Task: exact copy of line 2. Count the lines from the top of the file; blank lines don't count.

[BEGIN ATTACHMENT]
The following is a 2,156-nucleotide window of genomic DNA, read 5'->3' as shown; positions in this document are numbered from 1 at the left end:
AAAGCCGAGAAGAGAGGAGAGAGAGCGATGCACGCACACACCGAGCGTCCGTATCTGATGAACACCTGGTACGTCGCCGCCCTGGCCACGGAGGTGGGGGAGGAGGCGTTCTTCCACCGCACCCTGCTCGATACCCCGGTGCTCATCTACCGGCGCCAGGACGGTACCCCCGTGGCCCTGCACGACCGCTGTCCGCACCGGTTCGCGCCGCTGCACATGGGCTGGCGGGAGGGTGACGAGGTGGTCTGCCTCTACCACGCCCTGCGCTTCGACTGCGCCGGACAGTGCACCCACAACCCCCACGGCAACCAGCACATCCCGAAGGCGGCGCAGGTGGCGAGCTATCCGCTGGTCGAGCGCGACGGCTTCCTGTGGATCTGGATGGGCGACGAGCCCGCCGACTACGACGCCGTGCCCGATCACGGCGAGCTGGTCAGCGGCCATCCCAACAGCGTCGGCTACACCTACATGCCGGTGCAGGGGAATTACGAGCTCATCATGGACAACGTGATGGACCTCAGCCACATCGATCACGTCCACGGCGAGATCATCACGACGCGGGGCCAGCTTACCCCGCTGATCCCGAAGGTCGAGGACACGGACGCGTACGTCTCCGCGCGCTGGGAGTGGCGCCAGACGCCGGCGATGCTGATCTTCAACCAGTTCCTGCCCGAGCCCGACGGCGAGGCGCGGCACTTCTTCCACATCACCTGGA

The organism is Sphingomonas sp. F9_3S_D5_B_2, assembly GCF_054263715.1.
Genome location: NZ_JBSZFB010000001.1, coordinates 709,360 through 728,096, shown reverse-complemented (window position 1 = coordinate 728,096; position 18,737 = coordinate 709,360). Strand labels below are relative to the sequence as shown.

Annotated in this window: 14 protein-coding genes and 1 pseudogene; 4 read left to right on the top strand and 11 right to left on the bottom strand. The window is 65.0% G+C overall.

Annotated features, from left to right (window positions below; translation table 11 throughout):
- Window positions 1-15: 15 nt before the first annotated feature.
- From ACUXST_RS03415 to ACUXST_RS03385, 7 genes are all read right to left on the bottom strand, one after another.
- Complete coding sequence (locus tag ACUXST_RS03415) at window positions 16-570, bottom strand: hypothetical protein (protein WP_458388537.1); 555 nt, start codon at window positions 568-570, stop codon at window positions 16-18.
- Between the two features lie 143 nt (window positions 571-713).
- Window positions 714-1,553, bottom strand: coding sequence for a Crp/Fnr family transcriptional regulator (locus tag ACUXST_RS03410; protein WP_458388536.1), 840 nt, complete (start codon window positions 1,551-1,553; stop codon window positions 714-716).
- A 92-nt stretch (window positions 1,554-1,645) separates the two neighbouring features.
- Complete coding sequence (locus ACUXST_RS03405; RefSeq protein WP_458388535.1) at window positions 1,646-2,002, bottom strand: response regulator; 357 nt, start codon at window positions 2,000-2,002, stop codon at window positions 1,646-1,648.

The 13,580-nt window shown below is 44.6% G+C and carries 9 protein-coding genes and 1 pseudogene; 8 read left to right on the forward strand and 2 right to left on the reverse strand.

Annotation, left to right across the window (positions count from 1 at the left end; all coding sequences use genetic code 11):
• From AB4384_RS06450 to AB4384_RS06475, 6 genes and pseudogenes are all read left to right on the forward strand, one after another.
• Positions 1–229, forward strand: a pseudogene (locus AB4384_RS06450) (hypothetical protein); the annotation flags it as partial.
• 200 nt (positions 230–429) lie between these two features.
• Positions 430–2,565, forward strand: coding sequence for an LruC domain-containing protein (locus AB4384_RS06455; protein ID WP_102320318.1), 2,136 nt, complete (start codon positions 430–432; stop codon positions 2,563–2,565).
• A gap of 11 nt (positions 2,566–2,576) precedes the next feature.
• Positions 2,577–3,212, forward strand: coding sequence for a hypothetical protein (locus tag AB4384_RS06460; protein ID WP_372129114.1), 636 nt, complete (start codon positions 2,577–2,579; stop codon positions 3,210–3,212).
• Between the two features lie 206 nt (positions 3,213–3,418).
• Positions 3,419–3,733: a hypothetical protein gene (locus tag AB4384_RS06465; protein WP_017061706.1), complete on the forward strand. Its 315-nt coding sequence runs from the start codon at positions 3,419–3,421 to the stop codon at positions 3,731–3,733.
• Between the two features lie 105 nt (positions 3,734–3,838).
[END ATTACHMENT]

AAAGCCGAGAAGAGAGGAGAGAGAGCGATGCACGCACACACCGAGCGTCCGTATCTGATGAACACCTGGTACGTCGCCGCCCTGGCCACGGAGGTGGGGGAGGAGGCGTTCTTCCACCGCACCCTGCTCGATACCCCGGTGCTCATCTACCGGCGCCAGGACGGTACCCCCGTGGCCCTGCACGACCGCTGTCCGCACCGGTTCGCGCCGCTGCACATGGGCTGGCGGGAGGGTGACGAGGTGGTCTGCCTCTACCACGCCCTGCGCTTCGACTGCGCCGGACAGTGCACCCACAACCCCCACGGCAACCAGCACATCCCGAAGGCGGCGCAGGTGGCGAGCTATCCGCTGGTCGAGCGCGACGGCTTCCTGTGGATCTGGATGGGCGACGAGCCCGCCGACTACGACGCCGTGCCCGATCACGGCGAGCTGGTCAGCGGCCATCCCAACAGCGTCGGCTACACCTACATGCCGGTGCAGGGGAATTACGAGCTCATCATGGACAACGTGATGGACCTCAGCCACATCGATCACGTCCACGGCGAGATCATCACGACGCGGGGCCAGCTTACCCCGCTGATCCCGAAGGTCGAGGACACGGACGCGTACGTCTCCGCGCGCTGGGAGTGGCGCCAGACGCCGGCGATGCTGATCTTCAACCAGTTCCTGCCCGAGCCCGACGGCGAGGCGCGGCACTTCTTCCACATCACCTGGA